If the Spartans are to pull the upset, Morgan very likely will have to be at the center of it. The forward was one of the most consistent players in the SMAA all season, coming in third in scoring with 17.8 points a game, including hitting double figures in each of the last 17.

Morgan will be helped by senior point guard Evyn Nolette, who did a lot of everything for the Spartans this season, averaging 14.6 points and 6.1 assists while showing an ability to go off in big games, such as hitting seven 3-pointers and scoring 17 of the Spartans’ 21 points in an important 63-60 come-from-behind victory against Noble.

Nolette, who averaged 2.2 steals as well, will also likely draw the bulk of the defensive assignment against Cole, while athletic forward Josh Schroder will be relied upon for rebounding and lots of energy down low.

The winner will move on to face either No. 7 Cheverus or No. 2 Falmouth in the semifinals at 6 p.m. Wednesday in the opening game at the revamped Cumberland County Civic Center.

No. 7 Windham (12-7) vs. No. 3 Thornton Academy (16-2)

Western Maine Class A girls

3:30 p.m. Monday at the Portland Expo

For fans of defense, this one will likely be for you.

Thornton had the best defense in the SMAA during the regular-season, allowing 34.9 points a game and giving up more than 40 points just four times.

Not far behind was Windham, who had the fourth-best defense in the league with 38.9 points allowed a game, a defense that was in fine form during Wednesday night’s 35-23 prelim victory over Sanford.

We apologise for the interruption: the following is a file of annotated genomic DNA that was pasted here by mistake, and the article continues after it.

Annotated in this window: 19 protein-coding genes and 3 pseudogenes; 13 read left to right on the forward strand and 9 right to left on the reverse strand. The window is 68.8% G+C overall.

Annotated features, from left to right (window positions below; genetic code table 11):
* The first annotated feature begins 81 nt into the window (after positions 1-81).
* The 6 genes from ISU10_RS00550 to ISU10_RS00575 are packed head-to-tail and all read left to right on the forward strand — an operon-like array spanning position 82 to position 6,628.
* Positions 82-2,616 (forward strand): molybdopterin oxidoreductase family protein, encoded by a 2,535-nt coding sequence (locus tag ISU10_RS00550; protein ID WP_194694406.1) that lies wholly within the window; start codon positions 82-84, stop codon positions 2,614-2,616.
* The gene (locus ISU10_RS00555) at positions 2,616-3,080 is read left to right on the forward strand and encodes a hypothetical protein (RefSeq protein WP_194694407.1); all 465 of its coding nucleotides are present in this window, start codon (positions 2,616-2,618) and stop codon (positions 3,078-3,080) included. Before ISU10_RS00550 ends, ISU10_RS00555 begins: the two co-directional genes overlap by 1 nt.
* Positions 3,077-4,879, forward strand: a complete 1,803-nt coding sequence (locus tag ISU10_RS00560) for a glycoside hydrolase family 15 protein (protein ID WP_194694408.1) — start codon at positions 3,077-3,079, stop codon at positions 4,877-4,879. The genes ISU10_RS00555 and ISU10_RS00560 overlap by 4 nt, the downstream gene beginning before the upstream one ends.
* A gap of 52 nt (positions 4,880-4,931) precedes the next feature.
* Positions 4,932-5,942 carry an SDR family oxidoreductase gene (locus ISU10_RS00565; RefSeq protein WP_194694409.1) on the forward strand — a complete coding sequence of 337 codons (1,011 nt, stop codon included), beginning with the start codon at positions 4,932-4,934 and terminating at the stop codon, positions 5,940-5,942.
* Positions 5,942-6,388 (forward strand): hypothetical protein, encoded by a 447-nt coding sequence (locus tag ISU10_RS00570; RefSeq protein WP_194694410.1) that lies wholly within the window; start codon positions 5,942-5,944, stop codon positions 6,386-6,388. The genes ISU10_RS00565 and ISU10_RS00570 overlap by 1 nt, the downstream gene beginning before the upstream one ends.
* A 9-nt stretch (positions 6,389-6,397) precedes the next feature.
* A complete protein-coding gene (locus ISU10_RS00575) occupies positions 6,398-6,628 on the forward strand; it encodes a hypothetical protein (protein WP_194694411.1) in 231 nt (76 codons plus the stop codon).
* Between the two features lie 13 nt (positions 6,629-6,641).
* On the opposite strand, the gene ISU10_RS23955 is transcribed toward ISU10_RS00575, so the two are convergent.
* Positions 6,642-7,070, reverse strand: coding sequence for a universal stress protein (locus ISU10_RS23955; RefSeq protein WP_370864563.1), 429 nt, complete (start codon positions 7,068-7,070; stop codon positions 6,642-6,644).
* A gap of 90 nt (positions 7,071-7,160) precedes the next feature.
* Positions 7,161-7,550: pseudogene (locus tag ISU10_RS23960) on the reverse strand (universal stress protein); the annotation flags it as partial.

It was just that kind of low-scoring struggle when the teams met in Saco on Jan. 14, a 37-24 T.A. win that saw the Eagles score no points in the third quarter. Windham coach Brody Artes doesn’t expect too much different the second time around.

“T.A. plays very, very good defense,” Artes said. “They’ve held a lot of really good teams to a lot of low points on the year, so we’ve got to make sure we execute offensively. I’m very confident with what we’re doing on the defensive end of the floor, so it’s going to come down to who can score the most, obviously.”

The big difference in that first game was Olivia Shaw, who scored a game-high 15 points and was the Golden Trojans’ top scorer this season with 12.5 points per game who is also a key rebounder down low.

Shaw, a 6-foot senior forward, missed three games in the later part of the season with back pain that’s bothered her throughout her high school career, but returned in the regular-season finale to score 15 points in a win over Biddeford; the Trojans will have had 10 full days off before hitting the floor on Monday, giving plenty of time to clear up any nagging injuries.